Dr. Panda is ready to be a household name. The Chinese kids app developer is launching Dr. Panda Plus: Home Designer, its first-ever app-connected toy.
Dr. Panda Plus: Home Designer allows kids to design their own homes, customize furniture and interact with a cast of characters in an open-ended play format. Aimed at children ages three to eight, the product comes with 51 erasable flashcards featuring household items along with 12 dry erase markers and a code for its corresponding mobile app.
Once kids color in a bedspread or shower curtain, the custom designs are integrated into the app with augmented reality (AR) technology. The app doesn’t just project Dr. Panda into the real world (in the style of Pokémon GO), it also brings kids’ designs from the flashcards into the game. The table or toilet they colored can be seen in the rooms of their in-app house, and will interact with the characters.
“Your designs come to life in the app,” says Tom Buyckx, Dr. Panda’s CMO. “I think what makes the product special is that we spent a lot of time thinking about how you can make both the physical and digital parts of the toy stand by themselves, and also have that experience of combining the two.”
The app is available for iOS, Amazon Fire and Android, and features both a design mode where kids can decorate every room in the house, as well as a quest mode that sees them help Dr. Panda find and identify different household objects.
Dr. Panda Plus: Home Designer, which retails for US$39.99, is currently available for purchase on Amazon.com and will be available at all US Apple retail locations on October 3. Its launch comes just after Apple announced it would focus on AR capability with its upcoming iPhone 8 and X models.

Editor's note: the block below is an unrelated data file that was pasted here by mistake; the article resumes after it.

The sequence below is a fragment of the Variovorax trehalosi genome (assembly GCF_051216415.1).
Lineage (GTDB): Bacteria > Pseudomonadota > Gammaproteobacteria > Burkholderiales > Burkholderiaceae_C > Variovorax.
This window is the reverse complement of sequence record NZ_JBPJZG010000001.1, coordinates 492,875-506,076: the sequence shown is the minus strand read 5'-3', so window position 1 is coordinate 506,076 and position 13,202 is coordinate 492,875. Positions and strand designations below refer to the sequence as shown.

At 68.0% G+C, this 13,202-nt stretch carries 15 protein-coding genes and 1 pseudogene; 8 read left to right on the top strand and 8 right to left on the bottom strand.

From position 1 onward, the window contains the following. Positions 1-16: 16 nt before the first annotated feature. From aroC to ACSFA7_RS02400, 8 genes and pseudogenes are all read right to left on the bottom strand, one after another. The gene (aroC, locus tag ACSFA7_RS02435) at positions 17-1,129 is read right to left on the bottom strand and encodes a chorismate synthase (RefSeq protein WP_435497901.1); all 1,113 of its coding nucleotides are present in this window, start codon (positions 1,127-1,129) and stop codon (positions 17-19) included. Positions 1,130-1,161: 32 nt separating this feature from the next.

Buyckx says Dr. Panda is looking to make even more moves into the physical world, and app-connected toys are the perfect bridge for the developer. The Dr. Panda Plus series will feature physical toys with a digital (often app-connected) focus. And as Dr. Panda continues its expansion with additional categories like figures, plush and publishing, Buyckx says the company will likely work with licensing partners on expansions of the brand. “We want Dr. Panda to be a brand that kids can spend time with in different areas,” he says.
In addition to diving into more product categories, Dr. Panda also has plans to launch a 2D-animated series on YouTube. The short videos will be highly interactive, featuring games like “spot the difference” that invite kids to engage with Dr. Panda characters. Buyckx says the company is also looking for partners for a 3D-animated series for television that is currently in development.
“I think animation is a very conscious choice to make that move further into the whole kids entertainment spectrum,” he says.